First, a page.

Typhoon Haiyan and even Superstorm Sandy were not simply caused by global warming. They were the result of “moral evil,” according to one theologian.
“These ‘superstorms’ aren’t an ‘act of God,’ but an act of willful disregard for God’s creation, and the neglect of the human responsibility to care for the planet,” writes Susan Brooks Thistlethwaite, professor of theology at the Chicago Theological Seminary and a senior fellow at the liberal Center for American Progress.
“There is moral evil to be seen in these ‘superstorms,’ I believe, on two levels,” she added. “First, there is the moral evil of continuing to pump fossil fuels into the atmosphere, producing global warming. Second, however, is the moral evil of climate change denial, that is, those who would continue to deny, in the face of mounting evidence, that violent climate change is upon us and it is accelerating.”
Thistlethwaite is writing in the wake of the deadly Typhoon Haiyan which is reportedly responsible for the death of thousands in the Philippines. The storm has already been attributed to global warming by UN officials and has been used as a lightning rod for activism on global warming.
However, Thistlethwaite says there is a “theological prescription” for what humans need to do to stave off planetary destruction — “confession, repentance and change.”
“Admit human caused, violently destructive climate change is happening,” she writes. “The harm to God’s creation is real, it is happening and human beings bear enormous responsibility for it.”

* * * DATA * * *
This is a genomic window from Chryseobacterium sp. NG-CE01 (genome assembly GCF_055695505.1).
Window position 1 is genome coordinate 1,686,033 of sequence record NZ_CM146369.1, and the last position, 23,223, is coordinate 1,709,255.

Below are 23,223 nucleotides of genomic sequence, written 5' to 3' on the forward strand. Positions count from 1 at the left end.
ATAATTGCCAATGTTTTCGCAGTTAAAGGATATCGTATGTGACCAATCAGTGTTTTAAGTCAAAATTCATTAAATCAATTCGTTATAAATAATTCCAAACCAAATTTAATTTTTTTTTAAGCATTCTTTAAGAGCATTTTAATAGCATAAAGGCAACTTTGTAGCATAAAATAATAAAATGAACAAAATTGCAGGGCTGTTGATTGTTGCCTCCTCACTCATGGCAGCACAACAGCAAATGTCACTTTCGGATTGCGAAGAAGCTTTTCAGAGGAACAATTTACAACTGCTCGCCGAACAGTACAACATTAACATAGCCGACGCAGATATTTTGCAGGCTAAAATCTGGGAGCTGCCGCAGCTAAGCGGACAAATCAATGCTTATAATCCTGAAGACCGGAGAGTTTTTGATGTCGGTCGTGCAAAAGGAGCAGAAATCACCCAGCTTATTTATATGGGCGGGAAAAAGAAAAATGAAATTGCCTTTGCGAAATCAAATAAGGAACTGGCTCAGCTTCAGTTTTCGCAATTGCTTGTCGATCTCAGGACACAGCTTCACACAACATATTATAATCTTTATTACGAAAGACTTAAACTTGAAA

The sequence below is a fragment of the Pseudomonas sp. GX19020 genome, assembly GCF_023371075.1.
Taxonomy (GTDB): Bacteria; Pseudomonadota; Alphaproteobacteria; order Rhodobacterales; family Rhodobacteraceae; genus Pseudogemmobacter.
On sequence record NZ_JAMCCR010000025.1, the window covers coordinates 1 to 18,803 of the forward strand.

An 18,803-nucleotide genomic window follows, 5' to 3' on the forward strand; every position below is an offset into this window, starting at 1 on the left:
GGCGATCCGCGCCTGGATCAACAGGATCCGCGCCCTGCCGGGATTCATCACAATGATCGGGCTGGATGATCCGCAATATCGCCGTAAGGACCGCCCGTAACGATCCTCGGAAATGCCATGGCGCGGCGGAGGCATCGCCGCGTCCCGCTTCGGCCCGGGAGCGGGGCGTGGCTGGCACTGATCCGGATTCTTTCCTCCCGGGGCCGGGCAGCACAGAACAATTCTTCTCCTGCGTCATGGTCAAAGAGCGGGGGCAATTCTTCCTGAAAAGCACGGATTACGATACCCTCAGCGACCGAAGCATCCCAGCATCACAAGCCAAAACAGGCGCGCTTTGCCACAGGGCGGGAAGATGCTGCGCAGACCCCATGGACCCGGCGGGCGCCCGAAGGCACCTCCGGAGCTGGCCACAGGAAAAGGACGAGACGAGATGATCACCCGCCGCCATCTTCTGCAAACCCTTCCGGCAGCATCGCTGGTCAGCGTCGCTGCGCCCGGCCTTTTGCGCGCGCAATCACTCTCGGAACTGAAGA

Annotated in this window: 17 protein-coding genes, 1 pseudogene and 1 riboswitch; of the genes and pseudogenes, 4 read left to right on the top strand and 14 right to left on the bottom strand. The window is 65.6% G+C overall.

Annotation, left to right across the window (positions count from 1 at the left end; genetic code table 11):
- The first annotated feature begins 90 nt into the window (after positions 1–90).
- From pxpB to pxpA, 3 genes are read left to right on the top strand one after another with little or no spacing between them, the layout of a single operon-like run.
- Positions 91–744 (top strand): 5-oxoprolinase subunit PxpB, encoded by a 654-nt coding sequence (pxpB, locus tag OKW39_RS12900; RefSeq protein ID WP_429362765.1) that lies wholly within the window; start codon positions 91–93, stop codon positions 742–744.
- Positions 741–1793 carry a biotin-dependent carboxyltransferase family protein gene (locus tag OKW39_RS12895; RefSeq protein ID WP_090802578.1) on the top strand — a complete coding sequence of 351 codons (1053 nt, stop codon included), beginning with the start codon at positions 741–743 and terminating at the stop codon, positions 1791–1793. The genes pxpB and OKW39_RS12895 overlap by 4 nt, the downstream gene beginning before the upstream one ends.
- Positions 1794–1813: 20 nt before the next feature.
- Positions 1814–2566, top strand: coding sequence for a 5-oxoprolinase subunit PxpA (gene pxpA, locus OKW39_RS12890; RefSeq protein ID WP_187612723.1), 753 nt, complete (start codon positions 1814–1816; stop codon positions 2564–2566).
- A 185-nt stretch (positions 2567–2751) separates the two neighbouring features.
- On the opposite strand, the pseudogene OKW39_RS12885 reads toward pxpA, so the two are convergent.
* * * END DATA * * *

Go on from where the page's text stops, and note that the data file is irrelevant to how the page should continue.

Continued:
“Repent for what we have already lost by inaction,” Thistlethwaite added. “Change personal practice and public policy … Individuals need to take responsibility as well, both to move toward less of a carbon footprint, and to vote for those who will make positive policy changes.”
Activists have blamed Typhoon Haiyan and Superstorm Sandy on global warming, despite evidence that the globe has not warmed in the last 15 years or so. Environmentalists and the Obama administration have argued that rising global temperatures have made weather more extreme.
However, climate scientists have downplayed the role of global warming in the typhoon that slammed the Philippines.
“While Haiyan was absolutely amazing, it’s not alone. It’s in an elite company of a handful of other tropical cyclones scattered across the decades and across the world,” Brian McNoldy, a a senior research associate at the University of Miami, told Climate Central.
“I expect that the contribution of global warming to Haiyan’s extreme intensity is likely to have been small, relative to other factors like weather fluctuations and climate variability,” echoed Gabe Vecchi, an oceanographer at the National Oceanic and Atmospheric Administration.
Research has also shown that there has been no trend towards more extreme weather in recent decades.
“It is misleading and just plain incorrect to claim that disasters associated with hurricanes, tornadoes, floods or droughts have increased on climate timescales either in the United States or globally,” University of Colorado scientist Roger Pielke told the Senate Environment and Public Works Committee. “It is further incorrect to associate the increasing costs of disasters with the emission of greenhouse gases.”
“Hurricanes have not increased in the U.S. in frequency, intensity or normalized damage since at least 1900,” Pielke added. “The same holds for tropical cyclones globally since at least 1970.”
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